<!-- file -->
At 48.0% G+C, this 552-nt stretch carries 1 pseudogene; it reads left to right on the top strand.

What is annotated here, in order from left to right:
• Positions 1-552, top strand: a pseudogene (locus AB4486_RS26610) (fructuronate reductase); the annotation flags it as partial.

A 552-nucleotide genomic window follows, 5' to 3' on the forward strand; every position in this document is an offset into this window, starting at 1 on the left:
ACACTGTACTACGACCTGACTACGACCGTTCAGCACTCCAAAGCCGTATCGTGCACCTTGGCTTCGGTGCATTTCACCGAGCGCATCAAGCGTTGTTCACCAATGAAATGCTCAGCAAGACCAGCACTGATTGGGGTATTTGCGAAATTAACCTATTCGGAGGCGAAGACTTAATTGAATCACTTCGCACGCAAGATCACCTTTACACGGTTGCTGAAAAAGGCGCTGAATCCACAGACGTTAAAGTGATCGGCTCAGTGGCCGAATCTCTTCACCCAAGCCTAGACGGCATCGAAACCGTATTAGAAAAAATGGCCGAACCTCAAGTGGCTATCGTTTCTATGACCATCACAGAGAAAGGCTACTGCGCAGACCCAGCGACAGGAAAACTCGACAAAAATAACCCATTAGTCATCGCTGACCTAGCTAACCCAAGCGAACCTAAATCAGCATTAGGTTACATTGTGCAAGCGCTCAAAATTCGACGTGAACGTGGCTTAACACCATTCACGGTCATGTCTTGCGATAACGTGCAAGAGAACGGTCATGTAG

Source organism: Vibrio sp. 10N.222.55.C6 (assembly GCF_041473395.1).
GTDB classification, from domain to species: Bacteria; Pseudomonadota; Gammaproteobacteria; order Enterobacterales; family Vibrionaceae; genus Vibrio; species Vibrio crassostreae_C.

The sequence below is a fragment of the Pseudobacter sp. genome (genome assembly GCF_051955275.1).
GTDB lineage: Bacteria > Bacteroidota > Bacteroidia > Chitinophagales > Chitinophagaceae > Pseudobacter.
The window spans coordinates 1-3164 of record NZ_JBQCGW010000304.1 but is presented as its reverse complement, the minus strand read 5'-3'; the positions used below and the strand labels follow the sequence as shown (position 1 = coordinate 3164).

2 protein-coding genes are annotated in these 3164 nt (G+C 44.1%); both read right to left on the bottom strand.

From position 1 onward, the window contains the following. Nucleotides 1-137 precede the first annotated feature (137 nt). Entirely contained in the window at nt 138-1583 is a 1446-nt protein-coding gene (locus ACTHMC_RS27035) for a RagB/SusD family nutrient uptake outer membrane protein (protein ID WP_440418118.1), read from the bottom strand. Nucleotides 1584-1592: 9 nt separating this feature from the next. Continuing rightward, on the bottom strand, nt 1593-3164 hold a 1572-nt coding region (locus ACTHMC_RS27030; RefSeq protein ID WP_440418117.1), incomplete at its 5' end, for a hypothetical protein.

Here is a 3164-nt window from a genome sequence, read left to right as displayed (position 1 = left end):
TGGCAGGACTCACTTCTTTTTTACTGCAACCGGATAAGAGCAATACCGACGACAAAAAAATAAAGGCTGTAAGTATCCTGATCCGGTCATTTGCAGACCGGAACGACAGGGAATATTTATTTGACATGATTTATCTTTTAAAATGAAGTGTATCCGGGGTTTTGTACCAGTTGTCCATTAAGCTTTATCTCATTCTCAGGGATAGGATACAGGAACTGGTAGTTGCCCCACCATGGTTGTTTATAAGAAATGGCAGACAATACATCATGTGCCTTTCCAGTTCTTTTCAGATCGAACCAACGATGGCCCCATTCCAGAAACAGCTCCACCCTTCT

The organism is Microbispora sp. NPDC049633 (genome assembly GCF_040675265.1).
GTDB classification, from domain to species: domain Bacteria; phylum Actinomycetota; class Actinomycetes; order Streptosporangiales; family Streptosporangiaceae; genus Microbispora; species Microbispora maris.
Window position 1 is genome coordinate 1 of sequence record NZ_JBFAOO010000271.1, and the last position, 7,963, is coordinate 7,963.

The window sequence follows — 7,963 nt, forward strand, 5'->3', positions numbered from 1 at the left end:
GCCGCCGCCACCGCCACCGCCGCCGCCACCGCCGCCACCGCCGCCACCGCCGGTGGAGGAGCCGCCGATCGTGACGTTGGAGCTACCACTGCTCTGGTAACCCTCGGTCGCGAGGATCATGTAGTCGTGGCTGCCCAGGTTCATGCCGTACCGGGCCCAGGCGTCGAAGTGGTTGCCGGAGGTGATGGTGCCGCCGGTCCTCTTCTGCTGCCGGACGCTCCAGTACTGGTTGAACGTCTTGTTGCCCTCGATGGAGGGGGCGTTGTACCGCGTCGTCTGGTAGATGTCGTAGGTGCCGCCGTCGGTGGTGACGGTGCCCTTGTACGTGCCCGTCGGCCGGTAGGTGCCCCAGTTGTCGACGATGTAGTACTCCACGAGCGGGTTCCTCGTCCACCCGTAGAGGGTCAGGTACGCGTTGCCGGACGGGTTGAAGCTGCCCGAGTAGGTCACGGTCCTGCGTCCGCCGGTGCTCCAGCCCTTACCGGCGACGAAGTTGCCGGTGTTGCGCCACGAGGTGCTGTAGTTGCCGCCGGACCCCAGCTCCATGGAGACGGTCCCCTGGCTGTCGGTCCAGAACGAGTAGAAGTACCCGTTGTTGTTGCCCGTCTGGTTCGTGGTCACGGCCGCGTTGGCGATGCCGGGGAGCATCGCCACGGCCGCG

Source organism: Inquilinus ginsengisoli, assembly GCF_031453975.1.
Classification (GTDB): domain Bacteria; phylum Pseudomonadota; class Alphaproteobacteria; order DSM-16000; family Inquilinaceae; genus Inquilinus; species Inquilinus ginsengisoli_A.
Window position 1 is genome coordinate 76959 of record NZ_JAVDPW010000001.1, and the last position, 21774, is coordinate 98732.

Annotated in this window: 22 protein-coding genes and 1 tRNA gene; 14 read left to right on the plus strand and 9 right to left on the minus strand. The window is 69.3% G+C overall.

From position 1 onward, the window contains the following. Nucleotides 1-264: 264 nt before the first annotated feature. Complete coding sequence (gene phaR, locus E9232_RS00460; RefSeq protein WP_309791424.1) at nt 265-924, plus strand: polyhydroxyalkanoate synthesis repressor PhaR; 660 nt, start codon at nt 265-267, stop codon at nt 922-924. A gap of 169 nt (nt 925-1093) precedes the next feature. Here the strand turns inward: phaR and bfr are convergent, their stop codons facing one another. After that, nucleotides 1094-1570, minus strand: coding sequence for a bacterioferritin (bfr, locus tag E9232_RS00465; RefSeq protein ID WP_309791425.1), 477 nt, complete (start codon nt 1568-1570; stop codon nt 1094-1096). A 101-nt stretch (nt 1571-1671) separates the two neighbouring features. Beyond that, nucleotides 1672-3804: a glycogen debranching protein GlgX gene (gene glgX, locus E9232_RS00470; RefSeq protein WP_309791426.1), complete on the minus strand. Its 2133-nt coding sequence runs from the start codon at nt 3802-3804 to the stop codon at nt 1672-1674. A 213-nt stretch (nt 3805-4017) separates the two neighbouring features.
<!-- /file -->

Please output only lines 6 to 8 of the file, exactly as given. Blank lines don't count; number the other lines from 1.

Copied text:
Source organism: Vibrio sp. 10N.222.55.C6 (assembly GCF_041473395.1).
GTDB classification, from domain to species: Bacteria; Pseudomonadota; Gammaproteobacteria; order Enterobacterales; family Vibrionaceae; genus Vibrio; species Vibrio crassostreae_C.

The sequence below is a fragment of the Pseudobacter sp. genome (genome assembly GCF_051955275.1).